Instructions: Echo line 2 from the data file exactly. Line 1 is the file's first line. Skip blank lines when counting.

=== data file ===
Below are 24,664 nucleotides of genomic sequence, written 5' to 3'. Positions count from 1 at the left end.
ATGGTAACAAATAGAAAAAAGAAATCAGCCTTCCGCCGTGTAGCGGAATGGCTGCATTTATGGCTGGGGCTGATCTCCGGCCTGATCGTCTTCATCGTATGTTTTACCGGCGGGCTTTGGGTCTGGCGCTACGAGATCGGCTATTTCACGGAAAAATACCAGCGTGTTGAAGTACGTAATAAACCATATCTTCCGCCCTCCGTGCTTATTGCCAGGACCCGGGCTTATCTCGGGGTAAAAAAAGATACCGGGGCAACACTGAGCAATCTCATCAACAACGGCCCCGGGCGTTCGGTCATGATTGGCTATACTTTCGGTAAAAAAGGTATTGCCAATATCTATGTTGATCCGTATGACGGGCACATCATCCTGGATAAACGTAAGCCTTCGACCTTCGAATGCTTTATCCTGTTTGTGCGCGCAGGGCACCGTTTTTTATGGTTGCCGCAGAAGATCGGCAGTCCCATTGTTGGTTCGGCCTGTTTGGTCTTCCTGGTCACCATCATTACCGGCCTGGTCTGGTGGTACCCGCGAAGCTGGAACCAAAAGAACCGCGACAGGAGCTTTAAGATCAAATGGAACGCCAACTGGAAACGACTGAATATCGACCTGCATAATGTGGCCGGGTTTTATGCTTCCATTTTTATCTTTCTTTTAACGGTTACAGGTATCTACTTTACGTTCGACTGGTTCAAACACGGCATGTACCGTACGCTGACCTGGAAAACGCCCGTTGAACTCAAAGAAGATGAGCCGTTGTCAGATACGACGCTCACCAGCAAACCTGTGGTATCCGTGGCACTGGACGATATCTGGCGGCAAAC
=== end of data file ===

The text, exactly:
ATGGTAACAAATAGAAAAAAGAAATCAGCCTTCCGCCGTGTAGCGGAATGGCTGCATTTATGGCTGGGGCTGATCTCCGGCCTGATCGTCTTCATCGTATGTTTTACCGGCGGGCTTTGGGTCTGGCGCTACGAGATCGGCTATTTCACGGAAAAATACCAGCGTGTTGAAGTACGTAATAAACCATATCTTCCGCCCTCCGTGCTTATTGCCAGGACCCGGGCTTATCTCGGGGTAAAAAAAGATACCGGGGCAACACTGAGCAATCTCATCAACAACGGCCCCGGGCGTTCGGTCATGATTGGCTATACTTTCGGTAAAAAAGGTATTGCCAATATCTATGTTGATCCGTATGACGGGCACATCATCCTGGATAAACGTAAGCCTTCGACCTTCGAATGCTTTATCCTGTTTGTGCGCGCAGGGCACCGTTTTTTATGGTTGCCGCAGAAGATCGGCAGTCCCATTGTTGGTTCGGCCTGTTTGGTCTTCCTGGTCACCATCATTACCGGCCTGGTCTGGTGGTACCCGCGAAGCTGGAACCAAAAGAACCGCGACAGGAGCTTTAAGATCAAATGGAACGCCAACTGGAAACGACTGAATATCGACCTGCATAATGTGGCCGGGTTTTATGCTTCCATTTTTATCTTTCTTTTAACGGTTACAGGTATCTACTTTACGTTCGACTGGTTCAAACACGGCATGTACCGTACGCTGACCTGGAAAACGCCCGTTGAACTCAAAGAAGATGAGCCGTTGTCAGATACGACGCTCACCAGCAAACCTGTGGTATCCGTGGCACTGGACGATATCTGGCGGCAAAC